top of page

What Are You Thinking During Recovery? 9 Tips and Tricks to Stop Obsessing

Whether you’re an addict or the loved one of an addict, obsessive thinking has probably plagued you more than once.

Once your mind fixates on something or someone, whether it’s the next fix, how you’re going to hide your drug or alcohol addiction, what the addict is doing or not doing, money problems, legal problems, relationship problems, or problems at work, it can be so challenging to stop the patterns of obsessive thinking.

This is a common affliction in both addicts and their loved ones as it is part of the disease of addiction. Obsessive thinking can drive you crazy or at least to do or say some crazy things if left unchecked.

There is a way to exterminate those rats in your head! Read on for our favorite, tried-and-true nine tips and tricks to stop obsessing today!


What is Obsessive Thinking?

According to the Mayo Clinic, “OCD obsessions are repeated, persistent and unwanted thoughts, urges, or images that are intrusive and cause distress or anxiety.

You might try to ignore them or get rid of them by performing a compulsive behavior or ritual. These obsessions typically intrude when you’re trying to think of or do other things.”

There are lots of things you can obsess about in your daily life when you suffer from the disease of addiction.

The question to ask yourself is, “Is this fixation I have with _________ preventing me from working, relaxing, sleeping, connecting with my spouse, children, or friends, or sucking significant time or energy from me?”

If the answer is yes, you are most likely suffering from obsessive thinking.

What the Addict Obsesses About

For someone who suffers from substance abuse, obsessive thoughts about drugs or alcohol left unchecked are usually one of the first symptoms of relapse.

Or, before recovery, they obsessed about their next fix – where it was going to come from, when, how they were going to get the money to pay for it, and how they were going to hide or cover it up from loved ones, employers, etc.

An addict with some level of recovery may find themselves replacing their obsession with drugs or alcohol with a substitute addiction.

The most common substitutes are shopping, smoking, gambling, food, sex, pornography, gaming, and overworking.

Anything to fill up that massive internal hole left empty that the drugs or alcohol used to fill.


What the Loved One of an Addict Obsesses About

When there is active addiction in the home, loved ones tend to obsess about a lot of things such as counting drinks or pills or looking for drugs and paraphernalia and trying to find a way to get the addict to stop using and drinking.

They obsess about trying to keep up appearances, so no one will know there’s anything wrong.

They obsess about taking care of the addict and completely forget to care for themselves or any others in the household.

Once the addict or the loved one has achieved some level of recovery, the loved ones can still struggle with obsessive thinking about anything – from the placement of a dining chair to a perceived problem at work or anything else for that matter.

Often the loved one is so conditioned to obsess that once they or the addict start the recovery process, it is difficult to rewire the brain to stop seeking things or creating problems to have something to obsess about.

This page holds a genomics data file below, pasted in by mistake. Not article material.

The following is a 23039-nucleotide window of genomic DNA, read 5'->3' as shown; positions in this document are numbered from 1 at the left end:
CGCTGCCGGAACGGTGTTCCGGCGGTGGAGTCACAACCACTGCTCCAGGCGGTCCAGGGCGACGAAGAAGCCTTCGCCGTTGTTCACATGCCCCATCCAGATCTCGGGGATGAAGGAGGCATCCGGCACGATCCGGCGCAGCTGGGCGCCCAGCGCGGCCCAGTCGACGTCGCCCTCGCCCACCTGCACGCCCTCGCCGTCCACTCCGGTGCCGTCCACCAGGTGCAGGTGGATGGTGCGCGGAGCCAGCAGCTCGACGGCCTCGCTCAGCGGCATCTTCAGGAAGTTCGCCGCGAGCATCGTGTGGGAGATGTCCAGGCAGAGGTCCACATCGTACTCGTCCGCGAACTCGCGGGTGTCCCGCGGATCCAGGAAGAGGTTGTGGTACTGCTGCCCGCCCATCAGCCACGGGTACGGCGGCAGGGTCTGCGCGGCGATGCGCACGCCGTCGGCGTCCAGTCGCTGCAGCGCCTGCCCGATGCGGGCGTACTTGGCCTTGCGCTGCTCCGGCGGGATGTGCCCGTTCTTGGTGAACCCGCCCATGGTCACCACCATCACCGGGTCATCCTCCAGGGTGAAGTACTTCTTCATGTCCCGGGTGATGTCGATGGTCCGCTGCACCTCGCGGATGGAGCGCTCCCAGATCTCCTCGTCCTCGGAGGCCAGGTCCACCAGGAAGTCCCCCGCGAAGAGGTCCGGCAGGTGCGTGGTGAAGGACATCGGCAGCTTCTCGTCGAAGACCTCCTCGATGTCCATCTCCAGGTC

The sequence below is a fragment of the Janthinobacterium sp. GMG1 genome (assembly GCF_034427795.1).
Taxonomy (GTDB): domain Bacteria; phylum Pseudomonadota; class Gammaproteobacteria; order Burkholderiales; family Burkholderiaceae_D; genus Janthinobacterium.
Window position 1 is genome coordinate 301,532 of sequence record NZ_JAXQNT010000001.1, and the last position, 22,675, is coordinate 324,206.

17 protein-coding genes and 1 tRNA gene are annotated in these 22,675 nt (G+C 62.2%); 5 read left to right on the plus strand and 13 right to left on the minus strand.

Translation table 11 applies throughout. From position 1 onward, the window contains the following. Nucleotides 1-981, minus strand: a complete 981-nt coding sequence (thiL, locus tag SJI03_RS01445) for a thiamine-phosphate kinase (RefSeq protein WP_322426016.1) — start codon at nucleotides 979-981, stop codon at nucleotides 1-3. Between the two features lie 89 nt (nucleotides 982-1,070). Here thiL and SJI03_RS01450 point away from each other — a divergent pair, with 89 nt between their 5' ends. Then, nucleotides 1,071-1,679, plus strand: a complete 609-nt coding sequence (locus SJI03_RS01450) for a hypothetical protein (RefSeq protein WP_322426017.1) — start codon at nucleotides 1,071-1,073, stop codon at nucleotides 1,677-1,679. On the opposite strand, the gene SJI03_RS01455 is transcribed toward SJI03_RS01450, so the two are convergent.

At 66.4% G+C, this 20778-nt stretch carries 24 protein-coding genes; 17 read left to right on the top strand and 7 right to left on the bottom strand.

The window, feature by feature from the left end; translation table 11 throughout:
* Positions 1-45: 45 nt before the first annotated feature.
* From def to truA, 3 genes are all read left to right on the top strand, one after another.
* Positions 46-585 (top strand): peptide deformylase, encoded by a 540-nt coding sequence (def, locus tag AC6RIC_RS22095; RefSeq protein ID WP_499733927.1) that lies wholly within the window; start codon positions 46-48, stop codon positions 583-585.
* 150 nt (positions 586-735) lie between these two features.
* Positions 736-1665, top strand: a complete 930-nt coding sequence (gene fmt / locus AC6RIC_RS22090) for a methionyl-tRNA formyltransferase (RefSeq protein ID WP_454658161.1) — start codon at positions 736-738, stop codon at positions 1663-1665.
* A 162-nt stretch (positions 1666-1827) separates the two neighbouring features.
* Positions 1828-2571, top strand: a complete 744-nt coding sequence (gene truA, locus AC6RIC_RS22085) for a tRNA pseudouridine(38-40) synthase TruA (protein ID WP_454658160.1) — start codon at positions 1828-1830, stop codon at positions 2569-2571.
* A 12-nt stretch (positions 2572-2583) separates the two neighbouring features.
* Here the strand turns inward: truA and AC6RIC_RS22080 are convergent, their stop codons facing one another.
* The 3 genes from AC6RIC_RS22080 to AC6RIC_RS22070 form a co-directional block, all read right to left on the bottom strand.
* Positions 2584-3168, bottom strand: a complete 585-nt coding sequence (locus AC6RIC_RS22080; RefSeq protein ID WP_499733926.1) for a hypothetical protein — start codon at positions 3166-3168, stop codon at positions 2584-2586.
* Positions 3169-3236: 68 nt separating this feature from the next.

9 Tips and Tricks to Stop Obsessing

So, are you exhausted from the obsessive thinking and falling into compulsive behavior as a result?

If you could stop the rat race in your head, would you?

Well, good news! It is possible to stop or at least minimize obsessive thinking to a much more manageable state using the nine tips and tricks below:

Tip #1:  Meditation- Slow Down Those Thoughts!

A consistent meditation practice results in an overall decrease in the thoughts per second that run through your mind. It’s like a sedative for the rat race up there.

If you’re caught in obsessive thinking, you may think it is impossible to quiet your mind or even attempt to sit quietly to meditate.

It may be challenging at first, but if you take baby steps, you can do it. Try meditating for 1 minute – just sit still with your eyes closed and try to notice your breath as you breathe deeply. That’s it.

Don’t judge whether you were able to concentrate on your breath, if you opened your eyes if your mind was racing. Just try this practice 1-3 times a day.

As you’re able, increase your time by 1 minute. Before you know it, you’ll be able to increase your time to 5, 10, even 20 minutes or more!

Some people benefit most from several short meditations throughout the day. For instance, stop three times per day for 5 minutes at a time.

These short breaks are just what you may need to slow down those thoughts, get yourself re-centered, and back into what is happening at the moment.

Regardless of the technique or type of meditation you choose, if you practice, you’ll notice a benefit over time.


Tip #2: Find Some Hobbies

Finding a hobby or hobbies that you enjoy is a great way to relax and redirect your mind onto something enjoyable.

Maybe you’ve always wanted to learn to paint with watercolor. Perhaps you always wanted to learn how to fly an airplane.

Or perhaps you would enjoy building a model car, knitting, making pottery, or something else creative.

Some people even pick up an old hobby that they previously enjoyed as a kid and have found immense pleasure in doing so.

The point is, keep yourself busy in a way that is enjoyable, and you will find it easier to stop thinking about the object of your obsession.

Tip #3: Have Fun with Friends

Here again, keeping busy in a fun way is the name of the game to distract your mind from obsessing.

So, if you get together with friends, sitting around a table drinking coffee and discussing the object of your obsession is NOT what we are suggesting!

Go to a movie, go for a hike, sailing, skiing, attend a lecture of a topic that interests you, whatever it is, just do something fun and different, vastly different, from what you are obsessing about.


Tip #4: Learn a Language